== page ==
Circle of Hurt
1975—Ninety Days till Deadline
Clayton Dupree slowed beating up on himself for getting shot, but couldn’t seem to come to a complete stop. Whiskey was to blame, but nobody forced it past his lips. On the rare occasions when he went out in public, it was not uncommon for him to be the butt of jokes, the subject of ridicule. It had been that way most of his life. Women told him it was the ringlets of hair that hung too far over his collar, maybe the dingy white t-shirt, wrinkled too-large jeans and rough-out, worn-out, low-topped boots that made his uniform. He wasn’t trying to make a fashion statement with the hair or the clothes. But curly hair looked better worn long and going a long time between haircuts saved money. He didn’t care too much about paying laundry or dry cleaning bills either, liked to travel light, and liked the soft feel of cotton.
He usually let the insults pass—unless he had a little whiskey under his belt. And he needed the whiskey to get on a small stage and belt out a song or two he had written. But the loudmouth kid in the Proud-Cut Saloon in Fort Worth who jeered during the performance was just too obnoxious for even him to tolerate. Still, it might have been avoided if the little snot-nose had not followed him outside. And Clayton did have that small .22 in his pocket. He seldom went anywhere unarmed.
The only reason the young fool had lived as long as he had was because he was still young and it was against the law to kill him. The punk looked and acted like a spoiled rich kid, a bully who needed killing, a menace to mankind so-to-speak, and Clayton did his damndest to do mankind a service. But because of whiskey, he got shot by his own gun in a drunken tussle with the kid. And the shooter kid added insult to injury. He smashed Clayton’s guitar and took the gun with him when he ran off down a West Side street.
The bullet barely grazed Clayton’s side, made a clean ditch through a love handle, but he bled like a stuck hog. He almost passed out driving back to the fleabag where he was staying. He paid the hotel clerk highway robbery prices to bring him some bandages and tape, staunched the bleeding, poured on Old Crow he hated to waste. He wrapped the wound and more or less passed out.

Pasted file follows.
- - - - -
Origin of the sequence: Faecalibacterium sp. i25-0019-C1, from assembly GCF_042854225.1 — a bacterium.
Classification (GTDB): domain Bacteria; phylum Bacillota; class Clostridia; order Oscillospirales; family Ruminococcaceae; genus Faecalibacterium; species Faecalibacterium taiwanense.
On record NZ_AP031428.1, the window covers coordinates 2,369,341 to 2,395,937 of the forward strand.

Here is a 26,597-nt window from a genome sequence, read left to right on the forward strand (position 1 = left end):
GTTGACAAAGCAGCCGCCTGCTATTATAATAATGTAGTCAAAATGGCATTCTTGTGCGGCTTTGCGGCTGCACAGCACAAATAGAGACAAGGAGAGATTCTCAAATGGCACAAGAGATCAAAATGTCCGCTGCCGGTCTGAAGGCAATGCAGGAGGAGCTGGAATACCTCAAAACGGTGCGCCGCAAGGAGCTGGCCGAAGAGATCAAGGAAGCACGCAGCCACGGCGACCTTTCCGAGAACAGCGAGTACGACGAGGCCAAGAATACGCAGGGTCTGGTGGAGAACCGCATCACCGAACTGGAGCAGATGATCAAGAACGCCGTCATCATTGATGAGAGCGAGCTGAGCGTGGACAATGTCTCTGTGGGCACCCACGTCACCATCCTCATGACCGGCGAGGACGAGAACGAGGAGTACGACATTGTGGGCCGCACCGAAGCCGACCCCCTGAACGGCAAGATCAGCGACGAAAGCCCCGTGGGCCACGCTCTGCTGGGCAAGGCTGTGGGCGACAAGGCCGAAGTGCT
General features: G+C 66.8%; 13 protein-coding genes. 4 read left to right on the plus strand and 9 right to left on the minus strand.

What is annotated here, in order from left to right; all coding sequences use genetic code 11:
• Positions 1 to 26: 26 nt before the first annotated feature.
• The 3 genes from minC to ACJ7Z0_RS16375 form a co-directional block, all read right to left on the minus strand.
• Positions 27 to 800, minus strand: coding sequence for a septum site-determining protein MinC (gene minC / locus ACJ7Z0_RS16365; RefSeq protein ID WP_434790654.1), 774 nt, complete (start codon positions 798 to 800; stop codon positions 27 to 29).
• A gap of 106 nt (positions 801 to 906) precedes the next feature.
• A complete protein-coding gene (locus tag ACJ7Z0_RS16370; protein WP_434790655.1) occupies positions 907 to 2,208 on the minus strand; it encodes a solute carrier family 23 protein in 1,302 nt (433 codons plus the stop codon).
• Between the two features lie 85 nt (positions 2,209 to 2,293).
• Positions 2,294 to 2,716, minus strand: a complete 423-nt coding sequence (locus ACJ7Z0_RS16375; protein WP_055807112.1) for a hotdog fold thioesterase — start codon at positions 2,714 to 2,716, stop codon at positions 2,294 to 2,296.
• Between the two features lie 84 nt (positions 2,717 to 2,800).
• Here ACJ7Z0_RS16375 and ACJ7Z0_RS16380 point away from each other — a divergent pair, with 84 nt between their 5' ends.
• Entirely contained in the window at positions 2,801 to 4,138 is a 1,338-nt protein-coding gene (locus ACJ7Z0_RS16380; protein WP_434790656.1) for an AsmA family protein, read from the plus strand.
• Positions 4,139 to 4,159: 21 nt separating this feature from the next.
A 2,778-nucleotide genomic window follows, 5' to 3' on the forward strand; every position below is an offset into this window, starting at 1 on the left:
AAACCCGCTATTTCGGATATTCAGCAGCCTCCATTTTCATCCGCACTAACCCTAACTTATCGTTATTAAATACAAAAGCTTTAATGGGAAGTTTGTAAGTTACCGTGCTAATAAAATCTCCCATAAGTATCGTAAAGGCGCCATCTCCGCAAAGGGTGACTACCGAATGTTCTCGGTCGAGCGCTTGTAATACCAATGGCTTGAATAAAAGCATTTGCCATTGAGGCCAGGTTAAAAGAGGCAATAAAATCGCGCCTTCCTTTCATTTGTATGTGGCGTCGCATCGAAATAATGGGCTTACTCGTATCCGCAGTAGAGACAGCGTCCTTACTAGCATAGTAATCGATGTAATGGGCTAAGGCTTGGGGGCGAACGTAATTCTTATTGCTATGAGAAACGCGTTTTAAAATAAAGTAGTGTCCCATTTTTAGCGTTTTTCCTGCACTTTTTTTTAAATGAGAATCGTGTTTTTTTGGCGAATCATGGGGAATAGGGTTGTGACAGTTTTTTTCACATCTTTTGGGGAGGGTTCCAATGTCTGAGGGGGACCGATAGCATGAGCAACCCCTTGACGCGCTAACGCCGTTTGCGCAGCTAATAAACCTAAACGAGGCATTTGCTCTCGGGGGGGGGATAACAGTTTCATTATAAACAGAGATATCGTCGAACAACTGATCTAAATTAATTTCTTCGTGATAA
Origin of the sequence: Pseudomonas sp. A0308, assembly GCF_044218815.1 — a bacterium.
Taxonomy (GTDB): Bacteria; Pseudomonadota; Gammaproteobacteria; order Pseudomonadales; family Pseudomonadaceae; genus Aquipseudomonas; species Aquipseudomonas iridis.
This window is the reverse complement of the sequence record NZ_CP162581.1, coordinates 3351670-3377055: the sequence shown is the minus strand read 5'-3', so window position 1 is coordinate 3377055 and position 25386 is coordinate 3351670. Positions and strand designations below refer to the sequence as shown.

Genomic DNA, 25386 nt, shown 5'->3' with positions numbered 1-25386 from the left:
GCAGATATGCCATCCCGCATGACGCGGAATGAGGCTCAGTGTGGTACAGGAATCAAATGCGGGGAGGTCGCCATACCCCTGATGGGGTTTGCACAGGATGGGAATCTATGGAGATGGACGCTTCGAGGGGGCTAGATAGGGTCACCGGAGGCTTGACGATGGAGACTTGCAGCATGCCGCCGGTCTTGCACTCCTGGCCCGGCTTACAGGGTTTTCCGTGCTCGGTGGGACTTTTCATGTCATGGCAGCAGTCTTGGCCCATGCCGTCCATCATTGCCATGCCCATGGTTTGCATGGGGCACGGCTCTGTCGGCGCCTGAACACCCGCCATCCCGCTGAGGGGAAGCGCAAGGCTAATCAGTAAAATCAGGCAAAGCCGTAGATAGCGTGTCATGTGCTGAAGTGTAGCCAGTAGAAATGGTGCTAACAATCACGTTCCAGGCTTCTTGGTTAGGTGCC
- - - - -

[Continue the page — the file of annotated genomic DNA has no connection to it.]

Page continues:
The bar fight and shot fired would probably not amount to much as far as the law was concerned, but bringing a loaded gun into a honky-tonk might be frowned on. Might take months of time and hundreds in lawyer fees to work out, so he roused himself early from the sleep he craved and drove the borrowed Pontiac to the bus station. He boarded a Continental Trailways for Dallas and left the worn-out car for her to find. Cops could trace it back to the woman who owned it. He couldn’t remember her name and had given her a false one. She had been mad as hell when he walked out and borrowed it, anyway.
He got off the bus in Dallas with his suitcase full of paper, but few clothes. In a phone booth Yellow Pages, he found a car lot within walking distance. The lot had one pickup that appeared to have led an easy life, a ’67 yellow Ford with low mileage. A few words with a salesman on the lot told him the dealer financed junkers at Cadillac rates. Clayton turned down the usurious rate, paid cash, and headed the little truck to a music store downtown. He bought a used guitar, one of two life necessities. His ex-wife confiscated his good one and his cheap replacement had been left in pieces in the bar parking lot.
He limped from the music store to a used furniture store, bought a bed frame, box springs and mattress, a table and two chairs, paid two hungry-looking kids hanging around outside to load them in the back of the pickup, and headed to the place he used for mending when life got too complicated for him to handle. As he headed east on I-30 toward Riverby, a tiny town in the northeast corner of Texas by the Red River, he tried to get his mind off the pain by recalling how long since he had been to the picker shack.